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Biopesticides from plants: Calceolaria integrifolia s.l

Biopesticides from plants: Calceolaria integrifolia s.l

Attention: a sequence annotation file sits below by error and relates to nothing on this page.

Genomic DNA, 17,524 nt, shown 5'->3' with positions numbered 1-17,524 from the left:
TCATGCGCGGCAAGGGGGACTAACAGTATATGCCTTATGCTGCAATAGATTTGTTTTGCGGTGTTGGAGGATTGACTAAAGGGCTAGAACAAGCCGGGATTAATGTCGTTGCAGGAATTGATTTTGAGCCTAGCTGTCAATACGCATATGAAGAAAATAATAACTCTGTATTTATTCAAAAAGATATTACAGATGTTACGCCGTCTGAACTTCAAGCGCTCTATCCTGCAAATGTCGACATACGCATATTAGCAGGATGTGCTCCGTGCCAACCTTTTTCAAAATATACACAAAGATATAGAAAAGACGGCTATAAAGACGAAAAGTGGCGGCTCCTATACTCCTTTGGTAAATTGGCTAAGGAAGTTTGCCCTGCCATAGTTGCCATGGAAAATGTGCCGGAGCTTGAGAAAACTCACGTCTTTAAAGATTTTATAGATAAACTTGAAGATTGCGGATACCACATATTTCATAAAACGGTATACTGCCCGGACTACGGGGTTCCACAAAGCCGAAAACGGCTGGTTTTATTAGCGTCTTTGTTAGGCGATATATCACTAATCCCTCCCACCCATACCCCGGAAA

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  Biopesticides from plants:  Calceolaria integrifolia  s.l. Carlos L. Céspedes a, n , Juan R. Salazar b , Armando Ariza-Castolo c , Lydia Yamaguchi d , José G. Ávila e , Pedro Aqueveque f  , Isao Kubo g , Julio Alarcón a a Basic Science Department, Faculty of Sciences, University of Bío Bío, Andres Bello Av, s/n, Chillán, P.O. Box 447, Ñuble 3780000, Chile b Facultad de Ciencias Químicas, Universidad La Salle, México DF, México c Departamento de Química, CINVESTAV-IPN, México DF, México d Instituto de Química, Universidad de São Paulo, São Paulo, Brazil e Laboratorio de Fitoquímica, UBIPRO, FES-Iztacala, UNAM, México DF, México f  Laboratorio de Microbiología y Micología Aplicada, Departamento de Agroindustrias, Facultad de Ingeniería Agrícola, Universidad de Concepción, Chillán,Chile g ESPM Department, University of California at Berkeley, USA a r t i c l e i n f o  Article history: Received 30 January 2014Received in revised form31 March 2014Accepted 2 April 2014 Keywords: InsecticidalAntifungal activityCalceolariaceaeIridoidsFlavonoids a b s t r a c t The effects of persistent organic pollutants (POPs) on humans and biodiversity are multiple and varied.Nowadays environmentally-friendly pesticides are strongly preferred to POPs. It is noteworthy that thecrop protection role of pesticides and other techniques, i.e. biopesticides, plant extracts, preventionmethods, organic methods, evaluation of plant resistance to certain pests under an integrated pestmanagement (IPM), could improve the risks and bene fi ts which must be assessed on a sound scienti fi cbasis. For this directive it is crucial to bring about a signi fi cant reduction in the use of chemicalpesticides, not least through the promotion of sustainable alternative solutions such as organic farmingand IPM. Biopesticides are derived from natural materials such as animals, plants, bacteria, and certainminerals. Most of them are biodegradable in relatively short periods of time. On this regard, substancesfrom  Calceolaria  species emerge as a strong alternative to the use of POPs. The American genus Calceolaria  species are regarded both as a notorious weeds and popular ornamental garden plants. Somehave medicinal applications. Other taxa of   Calceolaria  are toxic to insects and resistant to microbialattack. These properties are probably associated with the presence of terpenes, iridoids,  fl avonoids,naphthoquinones and phenylpropanoids previously demonstrated to have interesting biological activ-ities. In this article a comprehensive evaluation of the potential utilization of   Calceolaria  species as asource of biopesticides is made. The chemical pro fi le of selected members of the Chilean  Calceolariaintegrifolia  sensu lato complex represents a signi fi cant addition to previous studies. New secondarymetabolites were isolated, identi fi ed and tested for their antifeedant, insect growth regulation andinsecticidal activities against  Spodoptera frugiperda  and  Drosophila melanogaster  . These species serve as amodel of insect pests using conventional procedures. Additionally, bactericidal and fungicidal activitywere determined. Dunnione mixed with gallic acid was the most active fungistatic and fungicidalcombination encountered. Several compounds as isorhamnetin, combined with ferulic and gallic acidquickly reduced cell viability, but cell viability was recovered quickly and did not differ from that of thecontrol. The effect of these mixtures on cultures of   Aspergillus niger, Fusarium moniliforme, Fusariumsporotrichum ,  Rhizoctonia solani , and  Trichophyton mentagrophytes,  was sublethal. However, whenfungistatic isorhamnetin and dunnione were combined with sublethal amounts of both ferulic andgallic acid, respectively, strong fungicidal activity against theses strains was observed. Thus, dunnionecombined with gallic acid completely restricted the recovery of cell viability. This apparent synergisticeffect was probably due to the blockade of the recovery process from induced-stress. The same series of phenolics (iridoids,  fl avonoids, naphthoquinones and phenylpropanoids) were also tested against theGram-negative bacteria  Escherichia coli, Enterobacter agglomerans,  and  Salmonella typhi,  and agaisnt theGram-positive bacteria  Bacillus subtilis, Sarcinia lutea,  and  Staphyllococcus aureus  and their effectscompared with those that of kanamycin. Mixtures of isorhamnetin/dunnione/kaempferol/ferulic/gallicacid in various combinations were found to have the most potent bactericidal and fungicidal activitywith MFC between 10 and 50  μ g/ml. Quercetin was found to be the most potent fungistatic singlecompound with an MIC of 15  m g/ml. A time-kill curve study showed that quercetin was fungicidal Contents lists available at ScienceDirect journal homepage: Environmental Research &  2014 Elsevier Inc. All rights reserved. n Corresponding author. E-mail address: (C.L. Céspedes).Environmental Research 132 (2014) 391 – 406  against fungi assayed at any growth stage. This antifungal activity was slightly enhanced by combinationwith gallic acid. The primary antifungal action of the mixtures assayed likely comes from their ability toact as nonionic surfactants that disrupt the function of native membrane-associated proteins. Hence, theantifungal activity of isorhamnetin and other  O -methyl  fl avonols appears to be mediated by biophysicalprocesses. Maximum activity is obtained when the balance between hydrophilic and hydrophobicportions of the molecules of the mixtures becomes the most appropriate. Diterpenes,  fl avonoids,phenylpropanoids, iridoids and phenolic acids were identi fi ed by chromatographic procedures (HPLC-DAD), ESI-MS, and NMR hyphenated techniques. &  2014 Elsevier Inc. All rights reserved. 1. Introduction The effects of persistent organic pollutants (POPs) on humans andbiodiversity are multiple and varied. At present, environmentally-friendly pesticides are strongly preferred to POPs. It is noteworthythat the crop protection role of pesticides, and other techniques,i.e. biopesticides, plant extracts, prevention methods, organicmethods and plant resistance to certain pests under an integratedpest management (IPM). The risks and bene fi ts of these must beassessed on a sound scienti fi c basis. It is crucial for this directive tobring about a signi fi cant reduction in the use of chemical pesti-cides, not least through the promotion of sustainable alternativesolutions such as organic farming and IPM (Rosner and Markowitz,2013; Rhodes et al., 2013).Biopesticides are derived from natural materials such as ani-mals, plants, bacteria, and certain minerals. They are usuallybiodegradable in short periods of time. Plants, the most commonsource of biopesticides, produce a great variety of secondarymetabolites that lack apparent function in physiological or bio-chemical processes; these compounds (or allelochemicals) areimportant in mediating interactions between plants and theirbiotic environment (Berenbaum, 1989, 2002; Kessler and Baldwin, 2002). Some can be used as lead molecules forthe development of protective agents against insects and fungi(Kubo et al., 1981, 1993, 2000, 2003a, 2003b), and enzymeinhibitors (Kubo, 1997; Keane and Ryan, 1999; Ortego et al.,1999; Céspedes et al., 2001a, 2001b; Kubo et al., 2000, 2003a,2003b). As a result, there is increased interest for application of secondary metabolites in IPM, this has prompted the search fornew sources of biologically active natural products, with newmodes of action (Conner et al., 2000; Eisner et al., 2000; Meinwald,2001), characteristics that which enhance their value as practicalpesticides (Akhtar et al., 2008; González and Estevez-Braun,1998;Isman, 2006; Valladares et al., 1997).Here, we review recent results on the bioactivity of extracts,fractions, mixtures and pure compounds from selected membersof the  Calceolaria integrifolia  s.l. complex. These substances providedefense mechanisms against bacterial, fungal and herbivore pre-dator attacks in these plants. Terpenes, phenolics and othercompounds are accumulated in aerial parts, mainly in leaves andtrichomes, resulting in unique biopesticides from these plants(Céspedes et al., 2013b, 2013c; Muñoz et al., 2013a, 2013b, 2013c).Plants from the genus  Calceolaria  (Calceolariaceae; formerlyScrophulariaceae) are distributed in temperate and tropicalregions of New Zealand and Central and South America. (DiFabio et al., 1995; Garbarino et al., 2000, 2004). Several speciesof   Calceolaria  are used as ornamental plants and in traditionalmedicine (Falcao et al., 2006). The aerial parts of these plants areused in Chile and South America for their analgesic, digestive anddiuretic properties (Sacchetti et al.,1999), and as antimicrobials forstomach ailments (Sacchetti et al., 1999; Garbarino et al., 2004).Some species of this genus have substances with potential uses asinsecticides (Khambay and Jewess, 2000), against tuberculosis(Woldemichael et al., 2003) and as growth inhibitors of TA3 tumorcells and methotrexate resistant TA3 cells (Morello et al., 1995).Flavonoids, glucophenylpropanoids, and diterpenes have pre-viously been identi fi ed in  Calceolaria  (Di Fabio et al., 1995;Nicoletti et al., 1986; Wollenweber et al., 1989; Garbarino et al.,2000; Muñoz et al., 2001). Approximately 86 species of this genusoccur natively in Chile (Céspedes et al., 2013c); only 15% of them have been phytochemically characterized.The  C. integrifolia  sensu lato complex comprises nine species: C. andina ,  C. angustifolia ,  C. auriculata ,  C. georgiana ,  C. integrifolias.str  ,  C. rubiginosa ,  C. talcana ,  C. verbascifolia , and  C. viscosissima .Each of these species has its own characteristic distributionpattern, which correlates with ecological and weather factors(Ehrhart, 2000, 2005). They are found in regions VII and VIII of Chile together with other species of   Calceolaria. C. angustifolia , C. integrifolia ,  C. talcana  and  C. verbascifolia  (Table 1), commonlyknown as  “ zapatito de doncella ”  or  “ capachito de hoja larga ” , arestrong erect shrubs, 150 cm tall or sometimes smaller with fragileascending branches, internodes of 2 – 8 cm, and in fl orescences anddistal parts of stems that are glutinous or velutinous with erecthairs (Ehrhart, 2000, 2005).In previous reports on the antifeedant, insect growth regulatory(igr) and insecticidal activities induced by a series of phenolicand terpenes compounds from  Calceolaria  species, their maximumantifeedant and igr activity was shown to depend on thehydrophobic alkyl moieties and/or from the hydrophilic hydroxylgroups (Céspedes et al., 2013b, 2013c; Muñoz et al., 2013c).These compounds also possessed inhibitory effects on tyrosinaseand acetylcholinesterase enzymes (Muñoz et al., 2013c; Céspedeset al., 2013b).On the past persistent organic pollutants mostly of syntheticorigin (i.e. POPs) have been widely used, application of thesesubstances has produced a strong impact on the environment, inmany cases strains resistant to these compounds has resulted.Organic molecules of botanical srcin may offer a safe and moreef  fi cient source of compounds for pest management because mostare environmentally friendlier resulting in an excellent alternativeto POPs (Kubo, 1997). As many of them have low mammaliantoxicity, limited persistence in the environment, and enhancedbiodegradability the use of secondary metabolites for pest controlhas generated a growing interest in the search for new sourcesof biologically active natural products (Akhtar et al., 2008, 2012;González and Estevez-Braun, 1998; Isman and Akhtar, 2007;Isman, 2006). To date, the most widely used pesticides in globalagricultural systems have been of synthetic srcin such as carba-mates, halogenated organic and organophosphorous (OP) com-pounds. Overuse has resulted in the generation of new strainsof pests resistant to the srcinal pesticides. The development of resistances is frequently related to modi fi cation of receptorsinvolved in the mechanisms and targets of action of certainmolecules (Pang et al., 2012; Alout et al., 2012; Casida andDurkin, 2013) many of these pesticides target acetylcholinesterase.As a result of resistance, the scienti fi c community has synthe-sized many new organic molecules with this target of action,resulting in dangerous health effects for animals. Acute or chronic C.L. Céspedes et al. / Environmental Research 132 (2014) 391 – 406 392  poisoning caused by pesticides is a problem in many countriesworldwide especially in developing countries (Francis, 2006;Fournier, 2005; Casida and Durkin, 2013; Green et al., 2013;Fournier and Mutero, 1994; Feyereisen, 1995). The search fornew botanical pesticides (biopesticides) which have this target of action and remain harmless to animals and humans is relevanttoday. Our interest is centered on the study of shrubs belonging tothe family Calceolariaceae, due to their notable resistance topathogen attack observed in nature (Céspedes et al., 2013a) andtheir uses as medicinal plants.Limited availability of plant material of   C. integrifolia  s.l. hasrestricted our initial attempts to study the defense mechanismagainst pathogen attack on a molecular level. Therefore, based onprevious results observed for the effects of extracts as insectgrowth inhibitors (Céspedes et al., 2013b; Muñoz et al., 2013a,2013b), this study highlights bioactive phenolics isolated fromselected plant species of the  C. integrifolia  s.l. complex as inhibitorsof insects and fungi. Additionally, studies in  Calceolaria  speciesfrom Americas show the presence of many substances withagrichemical applications and pharmacological potential (Falcaoet al., 2006; Woldemichael et al., 2003; Céspedes et al., 2013a,2013b, 2013c; Muñoz et al., 2013a, 2013b, 2013c).To date, few studies of the phytochemical composition orbiological activity of plants of the  C. integrifolia  sensu lato complexhave been carried out. Céspedes et al. (2008, 2009, 2010a, 2010b)),Fraga et al. (1964), Harborne and Baxter (2001), Kubo and Himejima (1992), Montes (1987), Montes and Wilkomirsky (1978), Nicoletti et al. (1988a, 1988b). A few studies have investi- gated the sites and mechanisms of action of fungicidal, insecticidaland/or insect growth regulatory activity indicating that differentsecondary metabolites from these plants are enzymatic andmetabolic inhibitors (Calderón et al., 2001; Céspedes et al., 2006;Feeny, 1976; Céspedes et al., 2013a, 2013b, 2013c; Muñoz et al.,2013a, 2013b, 2013c) and have insecticidal, IGR and antifeedanteffects on phytophagous insects (Rhoades and Cates, 1976; Swain,1979; Simmonds et al., 1996; Xie et al., 1993; Ortego et al., 1995;Mullin et al., 1997; Muñoz et al., 2013a, 2013b, 2013c). We havepreviously demonstrated that diverse secondary metabolites havedifferent sites of action and different molecular targets when theyinteract with enzymes and metamorphosis processes (Céspedes etal., 2006, 2013a, 2013b, 2013c). The general objective of this study was to establish thefungicidal and bactericidal activity of fractions, mixtures and purecompounds isolated from  n -hexane and ethyl acetate extracts andalso to measure the effect of these compounds on the metamor-phosis of insect pest models. Several secondary metabolites fromother  Calceolaria  species have shown biocidal activities Falcaoet al., 2006; Woldemichael et al., 2003; Céspedes et al., 2013c; Muñoz et al., 2013c and their occurrence in Chilean Calceolaria-ceae has been reported (Céspedes et al., 2013c; Garbarino et al.,2000, 2004). The long-term goal is to examine the role of thephytochemicals of this complex of species in the fungistatic/fungicidal effects and in the inhibitory behavior on growth anddevelopment of insects, namely  Drosophila melanogaster   (Diptera:Drosophilidae) and  Spodoptera frugiperda  (J.E. Smith, Lepidoptera:Noctuidae) as model systems of pest insects. In brief, we are insearch of botanicals for potential use as biopesticides.In continuation with our investigation this is a report on thebactericidal, fungicidal and insect growth regulatory effects of selected members of   Calceolaria  complex (Muñoz et al., 2013b,2013c; Céspedes et al., 2013b). The bioactive isolates from themost polar of the ethyl acetate extract F-7, a mixture M4 of naphthoquinones 6, 7 and iridoids and  fl avonoids were assayedagainst  D. melanogaster   (fruit fl y) and  S. frugiperda  (fall armyworm)and aspects such as mortality, rate of development, time of pupation, adult emergence and deformities were measured. Thesedata were compared with those of gedunin,  Yucca  and  Cedrela MeOH extracts, known growth inhibitors of   S. frugiperda  (Céspedeset al., 2000, 2006; Isman, 2006; Torres et al., 2003). Becausepreviously gathered information about this genus and our own fi eld observations indicated that these plant species appear topossess a strong resistance to pathogen attack in the  fi eld, weundertook examination of Chilean members of this  C. integrifolia  s.l.complex. 2. Materials and methods  2.1. Plant material Samples of aerial parts of   C. talcana  Grau & C. Ehrhart, was collected along theroadside 4.7 km NW of Con fl uencia on the road to Trehuaco on the north shore of the Itata River (36 1 37 0 21 ″ S, 72 1 28 0 16 ″ W, elev. 172 m), Ñuble province, VIII Región,  Table 1 Antibacterial inhibitory activities a of compounds and mixtures from  C. integrifolia s.l.  on growth inhibition of bacteria (diameter in mm). a Sample Gram negative Gram positive E. coli E. agglomerans Salmonella  sp.  B. subtilis S. aureus S. lutea M1  4.1 7 0.6a 3.9 7 0.4a 4.0 7 0.45a 4.5 7 0.45a 5.1 7 0.55a 4.9 7 03aquercetin 3.9 7 0.4a 4.1 7 0.6b 4.1 7 0.5a 4.8 7 0.5a 4.9 7 0.46a 4.5 7 0.4a M2  13.95 7 1.6b 10.5 7 1.6b 9.9 7 1.2b 0 b,c 0 b 0 b kaempferol 9.3 7 0.7a 10.0 7 1.6b 8.5 7 0.9b 4.1 7 0.3a 4.9 7 0.5a 4.5 7 0.7a M3  18.1 7 3.1c 40.0 7 3.6d 16.3 7 2.4b 12.3 7 0.9b 13.2 7 1.7b 14.5 7 1.4bisorhamnetin 12.5 7 2.6b 27.8 7 1.8c 16.0 7 1.6b 10.0 7 0.4b 11.0 7 1.1b 12.9 7 1.1b M4  5.6 7 0.6a 4.5 7 0.7a 5.5 7 0.9b 3.9 7 0.2a 4.3 7 0.3a 4.1 7 0.2amyricetin 4.2 7 0.6a 4.1 7 0.3a 0 b 0 b 0 b 0 b M5  21.5 7 2.6c 42.0 7 3.7d 20.0 7 2.1c 12.3 7 1.2b 14.5 7 1.5b 11.0 7 0.9bdunnione 16.5 7 2.1c 36.5 7 2.8d 14.4 7 2.2b 6.0 7 0.6a 8.1 7 0.7a 7.9 7 0.3aFerulic acid 9.6 7 0.7a 12.3 7 1.1b 11.4 7 0.6b 9.9 7 0.9b 10.2 7 0.9b 15.0 7 1.3bDehydroabietinol 12.9 7 1.6b 15.0 7 1.6b 14.5 7 1.6b 0 b 0 b 0 b Abietatrien-3 β -ol 13.5 7 1.3b 15.8 7 1.2b 15.7 7 1.7b 0 b 0 b 0 b chloramphenicol 20.0 7 2.6c 25.2 7 1.4c 25.0 7 1.6c 28.4 7 3.5c 22.2 7 3.5c 37.5 7 2.9cKanamycin 25.5 7 1.4c 56.4 7 0.6e 30.1 7 1.1c 22.4 7 0.9c 49.6 7 4.3e 21.7 7 1.4c a Inhibitory effects at an equivalent concentration of 1600  μ g per disc with  M1  and  M4 , 800  μ g per disc with  M2  and 100  μ g per disc with  M3  and  M5  is represented asmm of growth; mean value of diameter of inhibition zone: mm 7 standard error, of   n ¼ 21 and its signi fi cant difference from the control  p o 0.01. b Activity not present. c Mean of three replicates. Means followed by the same letter within a column after 7 standard error values are not signi fi cantly different in a Student – Newman – Keuls(SNK) (treatments are compared by concentration to control), 95 % Con fi dence limits. Negative control:  N,N  -Dimethylformamide (DMFA) 5  m l/disc. Positive controls:kanamycin and chloramphenicol 30  m g/disc.  c Activity not present (in this table are shown only the more signi fi cant inhibitory effects, above 4.0 mm). C.L. Céspedes et al. / Environmental Research 132 (2014) 391 – 406  393  Chile, in November, 2010.  C. integrifolia  was collected on the rural freeway M-80-Mfrom Cobquecura to Buchupureo (36 1 04 0 51 ″ S, 72 1 48 0 15 ″ W, elev. 82 m) Ñubleprovince, VIII Region, Chile, in November 2010.  C. talcana x integrifolia  was collectedon the rural freeway 126 from Quirihue to Cauquenes (36 1 07 0 16 ″ S, 72 1 27 0 01 ″ W,elev. 216 m), Ñuble-Linares Province, VII – VIII Region, Chile, in November 2011 and2012.  C. angustifolia  was collected along the freeway L-391 from Linares to NationalReserve  “ Los Bellotos del Melado ”  shore to Rio Ancoa (36 1 05 0 48 ″ S, 71 1 22 0 38 ″ W,elev. 451 m), Linares Province, VII Region, Chile, in November 2012. Voucherspecimens have been deposited in the Herbarium of the Basic Science Department,University of Bío-Bío (Voucher DS-2010/05-16243/44) and in the Herbarium of theUniversity of Illinois, at Urbana – Champaign, IL, USA (ILL, Voucher DS-16243/44).The samples were identi fi ed by Prof. David S. Seigler, Ph.D. (Emeritus Professor of Plant Biology and Curator of the Herbarium of the University of Illinois at Urbana – Champaign).  2.2. Extracts of aerial parts Samples of aerial parts were air dried at room temperature, milled andextracted with methanol overnight; the process was repeated  fi ve times. Theresulting methanol extract was concentrated at reduced pressure in a rotatoryevaporator at 40  1 C and 200 mb to yield a syrupy methanol extract (645 g). Aportion of the methanol extract (410 g) was dissolved in distilled water, dilutedwith methanol to a ratio of 60/40 methanol/water, placed in a separatory funnel,and washed with  n -hexane (150 mL, 20 times). The  n -hexane phases werecombined and concentrated under reduced pressure. Identical procedures werecarried out with CH 2 Cl 2  and ethyl acetate extracts.  2.3. Apparatus 1 H NMR spectra were recorded at 300 and 500 MHz,  13 C NMR at 75 and125 MHz respectively, on Bruker DPX 300 MHz and DRX500 MHz spectrometers,chemical shifts (ppm) are relative to (CH 3 ) 4 Si as internal reference. CDCl 3  andacetone- d 6   from Aldrich Chemical Co. were used as solvents, and couplingconstants are reported in Hz. IR spectra were obtained as KBr pellets on PerkinElmer 283-B and FT-IR Nicolet Magna 750 spectrophotometers. UV spectra of pure compounds were determined on a Shimadzu UV-160 and Spectronic modelGenesys 5 spectrophotometers; CHCl 3  was used as solvent. Optical rotations weremeasured on a JASCO DIP-360 spectropolarimeter; CHCl 3  was used as solvent.Melting points were obtained on a Fisher-Johns apparatus and remain uncorrected.Nunc 24-well polystyrene multidishes were purchased from Cole-Parmer. LAB-LINEChamber model CX14601A, with adjustable Hi – Lo protection thermostats safe-guard samples.A Spectronic model Genesys 5 and a microplate reader Epoch-Biotek UV  – vis(200 – 999 nm) spectrophotometers were used to carry out the spectrophotometricmeasurements of the cholinesterase activity. EIMS and TOF data were determinedon a Q-TOF Waters and JEOL JMSAX505HA mass spectrometer at 70 eV. FABMSwere obtained on a JEOL JMS-SX102A mass spectrometer operated with anacceleration voltage of 10 kV. Samples were desorbed from a nitrobenzyl alcoholmatrix using 6 keV Xenon atoms. Column chromatography was carried out onKiesel-gel G (Merck, Darmstadt, Germany); TLC was performed on Si gel 60 F 254 .For hyphenated analyses the following were used:  1 H NMR and  13 C NMR spectra were recorded at 400 MHz, and 125 MHz, respectively on Avance 400 and600 MHz on NMR Bruker spectrometers, chemical shifts (ppm) are related to(CH 3 ) 4 Si as internal reference ( δ   0), CDCl 3 , MeOD and acetone- d 6   from AldrichChemical Co were used as solvents; coupling constants are quoted in Hz. GC/MSHP5989A, LC/MSD-TOF Agilent. Additionally, EIMS and TOF data were determinedon a Q-TOF Waters and JEOL JMSAX505HA mass spectrometer at 70 eV. FABMSwere obtained on a JEOL JMS-SX102A mass spectrometer operated with anacceleration voltage of 10 kV. Samples were desorbed from a nitrobenzyl alcoholmatrix using 6 keV Xenon atoms. In addition to LC/MSD-TOF (6500 Series Agilent),and GC/MS with GC/MSD 5977A Agilent systems a HPLC system consisted of aHewlett Packard Series 1100 HPLC instrument with DAD and UV detectors set at320 nm. The column was obtained from Supelco Technologies C18 (150 mm  4.6 mm, 5  m m). The eluent was a mixture of 4% tetrahydrofuran in acetonitrile andwater (35:65, v/v) and contained 0.04% phosphoric acid. The  fl ow rates were 0.85,1.0 and 1.7 mL/min and the column temperature and pressure were 30  1 C and149 bar, respectively, and the injection volume was 20  m L. Verbascoside, linarin andsyringin served as standards.  2.4. Chemicals and solvents All reagents used were either A.R. grade or chromatographic grade, methanol,CH 2 Cl 2 , CHCl 3 , NaCl, KCl, NaOH, KOH, acetonitrile, water, butanol, silica gel GF 254 analytical chromatoplates, silica gel grade 60 (70 – 230, 60 Å) for column chromato-graphy;  n -hexane, and ethyl acetate were purchased from Merck-Chile, Santiagode Chile.  2.5. Extraction, isolation and puri  fi cation of diterpenes, iridoids,  fl avonoids,naphthoquinones and phenylpropanoids The concentrated  n -hexane extract was subjected to a silica gel columnchromatography (column diameter 2.5 cm, height 55 cm, 200 – 425 mesh) to yield5 fractions ( F-1 – F-5 ). A similar procedure was applied to ethyl acetate extract(EtOAc); two fractions were obtained ( F-6  and  F-7 ) (see Scheme 1). From  F-1  and F-2 , waxes, fatty acids and carotenes, respectively, were encountered. From  F-3 , thesolvent mixture of   n -hexane/EtOAc (8:2) yielded 157 mg of a terpenoid mixturethat was analyzed by NMR, LC/MS and TLC analysis. The compounds were isolatedby preparative TLC and then puri fi ed by HPLC (Céspedes et al., 2013c). In continuation of the phytochemical analyses with hyphenated techniques, in F-3 , it was possible to identify the diterpenes 1,10- α -cyclopropyl-4,13-dimethyl-19- α -hydroxy-9-epi- ent  -7,15-isopimaradiene (1,10-cyclopropyl-9-epi- ent  -isopimarol) 5  (Chamy et al., 1991; Muñoz et al., 2013b), 19 α -hydroxy-8,11,13-abietatriene(dehydroabietinol)  6  (Chamy et al., 1987; Woldemichael et al., 2003; Muñozet al., 2013b), 2 α ,19-dihydroxydehydroabietane  4  (Chamy et al., 1995a, 1995b),17-hydroxy-9-epi- ent  -isopimara-7,15-diene  1  (Chamy et al. 1998a, 1998b) and 18-hydroxy-9-epi- ent  -isopimara-7,15-diene  2  (Chamy et al., 1998a, 1998b). These compounds had identical chromatographic and spectral data as those fromliterature. Their presence is hereby reported.Fraction  F-4  contains a mixture of   α -lupeol,  β -sitosterol, ursolic acid and acomplex mixture of sterols, their properties were identical to those literaturevalues and were not further studied. Aerial parts of sample Calceolaria spp. Dried Methanol Extract ( A ) n- hexaneMeOH/H 2 O Residue ( D )MeOH/H 2 Ovacuum chromatographyOn silica-gel F-1 F-3 F-4 Ethyl acetate Partition ( C )waxescarotenesditerpenes triterpenes naphthoquinonesphenylpropanoidsflavonoids F-2 F-5 F-6 F-7 Scheme 1.  Method of obtaining extracts, partitions, fractions, and compounds (Céspedes et al., 2013c). C.L. Céspedes et al. / Environmental Research 132 (2014) 391 – 406 394  Fraction  F-5  contained to a mixture of hydroxylnaphthoquinones  43 ,  α -dunnione  41 , and 2-acetoxy-3-(1,1-dimethylallyl)-1,4-naphthoquinone  42  (Chamyet al., 1995a; Morello et al., 1995). These compounds were also isolated by fastextraction air-dried leaves with a CH 2 Cl 2 / n -hexane mixture (1:1) following theprocedure described by Mercado et al., 2010, with modi fi cations. Whole air-driedaerial stems and leaves (253 g) (without  fl owers), were soaked in a solvent mixture( n -hexane/CH 2 Cl 2 , 6:4). The solution was then  fi ltered (Whatman  fi lter paper # 1)and evaporated in a rotatory evaporator to yield 3.79 g of intensely colored cruderesidue. This mixture was dissolved in MeOH/CH 2 Cl 2  (7:3) samples and wereworked by TLC and HPLC-DAD – MS (Figs. 5 and 8).Verbascoside  31 , martynoside  32  and phenylethanoid mixtures  33 – 37  (Fig. 4)were isolated from fraction  F-7 , obtained from the ethyl acetate extract, that wasfractionated by open cc using silica gel 60 F 254  (0.063 – 0.200-mm particle size,70 – 230 mesh ASTM, 60 Å pore diameter) and silica gel 60 F 254  precoated aluminumsheets (0.2 mm layer thickness) purchased from Merck (Darmstadt, Germany).Elution was carried out with hexane-ethyl acetate in different ratios and methanolwas added to increase the polarity of the gradient until 100% methanol wasreached. All fractions were analyzed by TLC using ceric sulfate as the visualizationsystem. Fractions obtained with CH 2 Cl 2 – MeOH (8:2) system contained verbasco-side  31  as the major compound (4.345 g, 7.23% from the ethyl acetate extract).Verbascoside, further was puri fi ed by silica gel TLC using CH 2 Cl 2 – MeOH (7:3) as theeluting system together martynoside which has a similar  R f   value.Chemical structures were determined by comparison with spectroscopic datafrom authentic samples and previously reported data (Domínguez et al., 2007;Céspedes et al., 2013c). These two compounds were further puri fi ed with SephadexLH-20 column chromatography yielded the two puri fi ed phenylpropanoid com-pounds (Muñoz et al., 2013c). The most polar part of the methanol extractablefraction of the EtOAc extract  F-7  consists of verbascoside  31  and martynoside  32 ,verbenalin (cornin)  17 , hastatoside  18 , the iridoids  19 ,  20  (Fig. 2), and a mixture of phenylpropanoid glycosides including calceolariosides A  33 , B  36 , C  34 , D  37 , E  35 (Fig. 4). These last compounds have been reported previously (Di Fabio et al.,1995; Garbarino et al., 2000, 2004). These glycosides were identi fi ed by HPLC-DAD – ESI-MSand NMR hyphenated techniques.Column chromatography of   F-6  from the same ethyl acetate extract overSephadex LH-20, when eluted with MeOH removed  fl avonoids from similaramounts of terpenoid material. HPLC-DAD – ESI-MS and NMR hyphenatedtechniques were used to identify rutin  30 , kaempferol  25 , its 3- O -glucoside 26 , quercetin  23 , its 3- O -glucoside  24 , isorhamnetin  27 , its 3- O -glucoside  28 ,myricetin  21 , its 3- O -glucoside  22 , together with monoterpenoid phenolic acids  7 – 12  (Figs. 2 – 5).The chemical structures of iridoids,  fl avonoids and phenylpropanoid glycosideswere determined by spectroscopic analyses, comparing data with those reported inliterature and directcomparisonwith authentic samplesusingTLC, HPLC-DAD – ESI-MSand NMR hyphenated techniques.  2.6. Estimation of total phenolic content by Folin – Ciocalteau Method The total phenolic content of extracts was determined using the Folin – Ciocalteau reagent: 10  m L sample or standard (10 – 100  m M catechin) plus 150  m L diluted Folin – Ciocalteau reagent (1:4 reagent: water) was placed in each well of a96-well plate, and incubated at RT for 3 min. Following addition of 50  m L sodiumcarbonate (2:3 saturated sodium carbonate: water) and a further incubation of 2 hat room temperature, the absorbance was read at 725 nm. Results are expressedas  m mol Cat E per gram. All tests were conducted in triplicate (Domínguez et al.,2005).  2.7. Evaluation of antimicrobial activity (microorganisms and growth medium) The antibacterial and antifungal activities of the  M1 – M5  [ M1  (quercetin þ ferulic acid),  M2  (kaempferol þ ferulic acid),  M3  (isorhamnetin þ ferulic acid),  M4 (myricetin þ ferulic acid) and  M5  (dunnione þ gallic acid)], ethyl acetate extract,diterpenes, iridoids, phenylpropanoids and  fl avonoids were determined. Because of the small amount of   13 – 18 , these compounds were not examined. For antibacterialactivity,paperdisks(6 mm,Whatman#1 fi lterpaper)wereimpregnatedwith10  m L of solution containing 100  m g of each compound to perform the test against the Gram-negative bacteria,  Escherichia coli (ATCC25922), Enterobacteragglomerans  (ATCC27155), Salmonella typhi  (ATCC19430), and the Gram-positive bacteria,  Bacillus subtilis (ATCC6633),  Sarcina lutea  (wild-type 1), and  Staphylococcus aureus  (ATCC12398).For the antifungal activity the fungi strains used were  Aspergillus niger  (ATCC64958),  Fusarium moniliforme  (ATCC96574),  F. sporotrichum  (wild-type 2), Rhizoctonia solani  (wild-type 2a), and  Trichophyton mentagrophytes  (ATCC9972).Wild-type 1: the strain was cultured and donated by Laboratorio de Micro-biología of FES-Cuautitlan (UNAM). Wild-Type 2: the strain was cultured anddonated by Laboratorio de Análisis Clínicos of FES-Iztacala (UNAM). Wild-Type 2a:The strain was isolated from infected bean cultures by Prof. Dr. Rodolfo de la Torre,Laboratorio de Microbiología, FES-Iztacala (UNAM). Wild-Types: Strains Cultivationwere maintained under freezing and, before the bioassays were done, werecultured in sterile Erlenmeyer  fl asks with 10 mL of YEB liquid medium ( fl askswere maintained in incubation for 72 h at 37  1 C). The bioassay was made by paper Fig. 1.  Chemical structures of diterpenes. Fig. 2.  Chemical structures of phenolic acids and iridoids. C.L. Céspedes et al. / Environmental Research 132 (2014) 391 – 406  395